Actual hunger is only one of the nutritional problems addressed by Food Sense. According to Manenica, families with the lowest incomes also have the poorest diets, fewest skills to stretch their food resources, most food-related disease, and poorest school performance. Food Sense addresses these needs by teaching young mothers how to shop more wisely and by teaching children basic nutritional requirements, which they can then take home to their families. Children start making food decisions in the fifth or sixth grade, says Manenica. "It's amazing to see how they influence buying habits of families."
Food Sense also tackles food insecurity by teaching good-tasting and nutritious recipes using economical ingredients and by teaching people how to better use food that is available. For example, let's say you've never cooked anything more complicated than a TV dinner (you know who you are), and the good people at the food bank give you a hunk of buffalo. What are you going to do with it?
A related program that is growing rapidly is diabetes awareness education. Among Food Sense's target groups, as many as 40 percent of some groups suffer from diabetes.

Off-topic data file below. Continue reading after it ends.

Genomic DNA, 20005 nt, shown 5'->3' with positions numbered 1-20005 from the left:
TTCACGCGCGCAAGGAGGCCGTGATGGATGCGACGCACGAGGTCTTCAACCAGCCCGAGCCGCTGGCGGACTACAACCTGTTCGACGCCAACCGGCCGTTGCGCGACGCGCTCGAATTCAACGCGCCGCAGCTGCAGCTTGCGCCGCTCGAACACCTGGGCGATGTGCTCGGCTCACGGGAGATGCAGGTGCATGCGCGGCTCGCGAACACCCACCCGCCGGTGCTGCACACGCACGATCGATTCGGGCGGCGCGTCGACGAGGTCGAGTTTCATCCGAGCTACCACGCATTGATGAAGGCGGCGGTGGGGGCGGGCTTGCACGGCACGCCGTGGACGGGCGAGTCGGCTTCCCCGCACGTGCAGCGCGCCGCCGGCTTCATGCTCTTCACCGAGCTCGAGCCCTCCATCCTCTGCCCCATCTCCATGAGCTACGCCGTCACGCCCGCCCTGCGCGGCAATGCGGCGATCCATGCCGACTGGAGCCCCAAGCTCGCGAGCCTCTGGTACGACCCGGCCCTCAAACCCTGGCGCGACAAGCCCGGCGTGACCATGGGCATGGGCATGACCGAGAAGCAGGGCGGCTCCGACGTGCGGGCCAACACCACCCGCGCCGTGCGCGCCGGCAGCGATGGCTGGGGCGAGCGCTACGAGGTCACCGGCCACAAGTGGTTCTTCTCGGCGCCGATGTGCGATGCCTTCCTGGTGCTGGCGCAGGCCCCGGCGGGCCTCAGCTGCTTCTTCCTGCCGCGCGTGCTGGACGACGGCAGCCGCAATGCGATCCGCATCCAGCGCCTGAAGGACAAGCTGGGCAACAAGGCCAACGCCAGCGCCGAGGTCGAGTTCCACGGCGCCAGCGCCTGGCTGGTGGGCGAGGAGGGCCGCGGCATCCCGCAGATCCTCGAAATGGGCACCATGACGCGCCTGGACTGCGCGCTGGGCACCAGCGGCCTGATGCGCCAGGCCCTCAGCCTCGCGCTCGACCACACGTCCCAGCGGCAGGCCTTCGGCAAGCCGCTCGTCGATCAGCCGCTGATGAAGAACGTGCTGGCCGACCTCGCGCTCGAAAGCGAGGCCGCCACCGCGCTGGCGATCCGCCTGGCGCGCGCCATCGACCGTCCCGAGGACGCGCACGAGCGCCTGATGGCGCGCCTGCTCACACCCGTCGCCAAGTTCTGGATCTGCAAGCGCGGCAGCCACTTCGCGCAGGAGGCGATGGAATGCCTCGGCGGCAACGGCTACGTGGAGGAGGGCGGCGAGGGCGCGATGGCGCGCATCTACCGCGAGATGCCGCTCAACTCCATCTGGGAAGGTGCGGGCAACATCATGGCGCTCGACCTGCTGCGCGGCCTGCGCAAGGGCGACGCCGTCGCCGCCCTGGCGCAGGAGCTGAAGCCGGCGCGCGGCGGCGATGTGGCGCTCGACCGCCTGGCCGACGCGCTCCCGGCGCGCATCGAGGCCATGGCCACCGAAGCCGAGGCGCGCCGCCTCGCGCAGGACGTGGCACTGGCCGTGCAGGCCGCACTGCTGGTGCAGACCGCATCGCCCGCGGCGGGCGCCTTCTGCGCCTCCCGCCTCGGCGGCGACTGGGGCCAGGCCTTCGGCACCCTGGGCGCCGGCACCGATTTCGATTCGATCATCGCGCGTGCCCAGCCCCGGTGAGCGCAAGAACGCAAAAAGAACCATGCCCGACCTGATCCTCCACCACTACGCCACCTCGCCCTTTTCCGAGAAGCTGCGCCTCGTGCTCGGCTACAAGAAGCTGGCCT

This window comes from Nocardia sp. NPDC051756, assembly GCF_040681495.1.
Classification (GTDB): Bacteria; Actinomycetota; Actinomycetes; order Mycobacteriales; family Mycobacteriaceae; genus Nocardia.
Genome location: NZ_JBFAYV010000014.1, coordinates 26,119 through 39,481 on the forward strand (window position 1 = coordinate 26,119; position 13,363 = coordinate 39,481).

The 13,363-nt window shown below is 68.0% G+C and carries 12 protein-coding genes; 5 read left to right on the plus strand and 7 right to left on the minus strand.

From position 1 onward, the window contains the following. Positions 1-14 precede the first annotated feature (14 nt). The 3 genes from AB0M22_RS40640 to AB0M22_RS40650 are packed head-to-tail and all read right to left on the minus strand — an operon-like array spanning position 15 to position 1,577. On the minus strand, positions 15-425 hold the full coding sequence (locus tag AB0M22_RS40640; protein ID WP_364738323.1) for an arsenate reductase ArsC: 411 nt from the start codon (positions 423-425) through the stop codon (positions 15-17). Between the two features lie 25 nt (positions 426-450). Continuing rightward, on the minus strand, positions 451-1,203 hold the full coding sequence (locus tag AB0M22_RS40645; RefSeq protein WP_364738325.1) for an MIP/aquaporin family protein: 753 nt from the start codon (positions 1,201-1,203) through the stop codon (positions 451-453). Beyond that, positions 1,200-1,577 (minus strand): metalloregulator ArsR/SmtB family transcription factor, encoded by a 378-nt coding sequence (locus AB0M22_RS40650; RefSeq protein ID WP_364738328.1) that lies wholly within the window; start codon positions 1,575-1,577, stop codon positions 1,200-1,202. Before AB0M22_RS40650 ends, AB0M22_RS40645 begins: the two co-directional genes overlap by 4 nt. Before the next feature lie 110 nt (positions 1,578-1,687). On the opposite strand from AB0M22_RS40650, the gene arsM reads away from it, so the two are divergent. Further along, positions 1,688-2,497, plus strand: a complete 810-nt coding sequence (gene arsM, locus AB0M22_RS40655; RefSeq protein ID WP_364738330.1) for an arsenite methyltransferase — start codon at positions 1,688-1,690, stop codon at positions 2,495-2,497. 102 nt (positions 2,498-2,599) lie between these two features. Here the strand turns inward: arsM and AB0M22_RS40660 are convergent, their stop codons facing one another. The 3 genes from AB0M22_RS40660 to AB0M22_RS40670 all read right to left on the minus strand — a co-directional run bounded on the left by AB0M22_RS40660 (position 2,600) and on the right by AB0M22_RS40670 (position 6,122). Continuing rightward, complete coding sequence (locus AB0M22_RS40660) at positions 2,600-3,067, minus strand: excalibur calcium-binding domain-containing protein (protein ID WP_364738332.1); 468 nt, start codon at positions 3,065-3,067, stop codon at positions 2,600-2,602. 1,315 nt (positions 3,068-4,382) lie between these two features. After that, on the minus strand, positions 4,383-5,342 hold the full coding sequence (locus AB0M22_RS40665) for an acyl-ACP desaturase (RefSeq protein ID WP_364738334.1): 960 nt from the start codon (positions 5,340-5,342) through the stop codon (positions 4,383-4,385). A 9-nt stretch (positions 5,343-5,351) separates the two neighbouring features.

Yet another major emphasis of Food Sense encourages families to eat together more often. According to research–and the common sense of some–not only does eating together improve the nutritional quality of meals, it strengthens the bonds between family members, enables children to do better in school, and reduces the risk of substance abuse among teenagers.
The best thing about the program is that it works. Food Sense is designed so results can be tracked. "Over half of the people are planning meals more often," says Manenica. If you plan ahead, you spend less money and have less waste. Forty-six percent are comparing prices at grocery store, over half are using a shopping list, and 46 percent are able to stretch food resources till the end of the month.
But why is Extension doing this? Why not the Department of Health and Human Services? Or Health and Welfare?
"Because we're an educational institution," says Butkus. "We're not a regulatory or social services organization. We know that with education people are able to make ends meet better. They have better nutrition, they're healthier, the kids stay in school more."